Three of the five top-rated stocks in IBD’s Retail-Internet Group hail from China: JD.com, Vipshop (VIPS) and Alibaba. Vipshop and Futu Holdings (FUTU) hold spots in the premier IBD 50 stock list. Meanwhile, JD.com and Pinduoduo stock rate among top-performing stocks on IBD Leaderboard, which highlights elite stocks near a buy point.
Nio stock and other Chinese EV stocks have been among the biggest market winners in 2020.
IBD’s SwingTrader portfolio just added Pinduoduo stock on Dec. 2.
Several Chinese companies that initially listed in the U.S. are now also listing in Chinese markets. Alibaba and JD.com stock both have Hong Kong listings.
The UK has become the first country in the world to approve the Pfizer/BioNTech coronavirus vaccine, paving the way for mass vaccination.
Britain’s medicines regulator, the MHRA, says the jab, which offers up to 95% protection against Covid-19 illness, is safe to be rolled out.
The first doses are already on their way to the UK, with 800,000 due in the coming days, Pfizer said.
Health Secretary Matt Hancock said the NHS will contact people about jabs.
Elderly people in care homes and care home staff have been placed top of the priority list, followed by over-80s and health and care staff.
But because hospitals already have the facilities to store the vaccine at -70C, as required, the very first vaccinations are likely to take place there – for care home staff, NHS staff and patients – so none of the vaccine is wasted.
A further 648 deaths within 28 days of a positive Covid-19 test were recorded in the UK on Wednesday, with another 16,170 cases reported.
Prime Minister Boris Johnson urged the public not to get “carried away with over optimism or falling into the naive belief that our struggle is over”.
He told a Downing Street news conference that, while the “searchlights of science” had created a working vaccine, significant logistical challenges remained.
The Pfizer/BioNTech jab is the fastest vaccine to go from concept to reality, taking only 10 months to follow the same steps that normally span 10 years.
The UK has already ordered 40 million doses of the jab – enough to vaccinate 20 million people.
The doses will be rolled out as quickly as they can be made by Pfizer in Belgium, Mr Hancock said, with the first load next week and then “several millions” throughout December.
Scottish First Minister Nicola Sturgeon said the first people in Scotland will be immunised on Tuesday.
Welsh Health and Social Care Minister Vaughan Gething said the rollout of the Pfizer jab to care homes would be particularly difficult because of how it needs to be stored.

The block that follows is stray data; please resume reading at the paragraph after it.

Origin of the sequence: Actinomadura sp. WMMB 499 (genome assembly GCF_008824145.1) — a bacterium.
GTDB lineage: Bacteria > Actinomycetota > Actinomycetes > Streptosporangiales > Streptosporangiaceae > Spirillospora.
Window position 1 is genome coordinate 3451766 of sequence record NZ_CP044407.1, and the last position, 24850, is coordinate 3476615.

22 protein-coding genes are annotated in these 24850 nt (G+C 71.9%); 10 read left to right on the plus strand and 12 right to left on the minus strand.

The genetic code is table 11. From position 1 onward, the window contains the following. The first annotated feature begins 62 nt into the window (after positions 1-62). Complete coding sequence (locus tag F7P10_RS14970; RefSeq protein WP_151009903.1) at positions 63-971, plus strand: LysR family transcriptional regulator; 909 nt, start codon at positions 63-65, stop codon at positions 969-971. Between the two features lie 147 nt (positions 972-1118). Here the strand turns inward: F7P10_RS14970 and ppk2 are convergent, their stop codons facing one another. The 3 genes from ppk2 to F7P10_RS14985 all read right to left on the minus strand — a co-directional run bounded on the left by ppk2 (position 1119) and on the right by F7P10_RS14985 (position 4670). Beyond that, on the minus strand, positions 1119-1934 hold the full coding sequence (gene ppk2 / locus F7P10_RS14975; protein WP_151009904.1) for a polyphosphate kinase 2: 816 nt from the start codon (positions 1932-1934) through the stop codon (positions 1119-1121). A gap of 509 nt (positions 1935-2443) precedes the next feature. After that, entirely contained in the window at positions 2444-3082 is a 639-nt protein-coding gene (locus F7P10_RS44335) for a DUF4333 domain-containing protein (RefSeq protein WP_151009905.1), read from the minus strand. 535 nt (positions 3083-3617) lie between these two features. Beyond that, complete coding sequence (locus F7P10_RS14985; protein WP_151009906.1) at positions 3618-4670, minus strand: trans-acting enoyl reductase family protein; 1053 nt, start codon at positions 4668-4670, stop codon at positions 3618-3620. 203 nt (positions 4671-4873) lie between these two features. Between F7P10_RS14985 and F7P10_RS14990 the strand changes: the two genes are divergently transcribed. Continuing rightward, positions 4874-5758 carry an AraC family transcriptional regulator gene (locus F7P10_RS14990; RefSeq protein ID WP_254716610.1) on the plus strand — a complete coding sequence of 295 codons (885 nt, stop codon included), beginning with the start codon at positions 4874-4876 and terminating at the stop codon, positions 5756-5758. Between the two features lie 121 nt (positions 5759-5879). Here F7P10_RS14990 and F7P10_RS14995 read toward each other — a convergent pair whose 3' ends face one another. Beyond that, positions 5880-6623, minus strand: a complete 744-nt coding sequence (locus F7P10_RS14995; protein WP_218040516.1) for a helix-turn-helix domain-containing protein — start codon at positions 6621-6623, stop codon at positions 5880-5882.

Mr Gething said that it was not possible to transport the Pfizer vaccine to more than 1,000 care homes across Wales.
The bulk of the rollout across the UK will be next year, Mr Hancock said, adding: “2020 has been just awful and 2021 is going to be better.”
There is a clear priority list for who gets the vaccine first – and care home residents and staff are top of it.
But operational complexities mean the reality will be somewhat different.
When the vaccines arrives, it will be sent straight to major hospitals who have the ultra-cold facilities to store it.
From there it can be moved just once – and when it is, it must be kept in batches of 1,000.
That means sending it out to care homes, where there may be only a few dozen residents in some places, would lead to a huge amount of vaccine being wasted.
Because of that, the NHS, which is in charge of distributing the vaccine, will run clinics from hospitals at first.
This will allow NHS and care home staff to get immunised first as well as, perhaps, some of the older age groups who come into hospital.
It looks like it will not be until much more of the Pfizer vaccine is available or the Oxford University one, which is easier to distribute, is approved that care home residents will be able to get it.
While Mr Hancock said that the government does not yet know how many people need to be vaccinated before restrictions can start being lifted, he added: “I’m confident now, with the news today, that from spring, from Easter onwards, things are going to be better. And we’re going to have a summer next year that everybody can enjoy.”
Mr Johnson added: “It’s the protection of vaccines that will ultimately allow us to reclaim our lives and get the economy moving again.”
Downing Street press secretary Allegra Stratton said Mr Johnson would not rule out receiving the vaccine jab live on television, though she said he would not want to take a jab meant for someone more vulnerable.
The free vaccine will not be compulsory and there will be three ways of vaccinating people across the UK: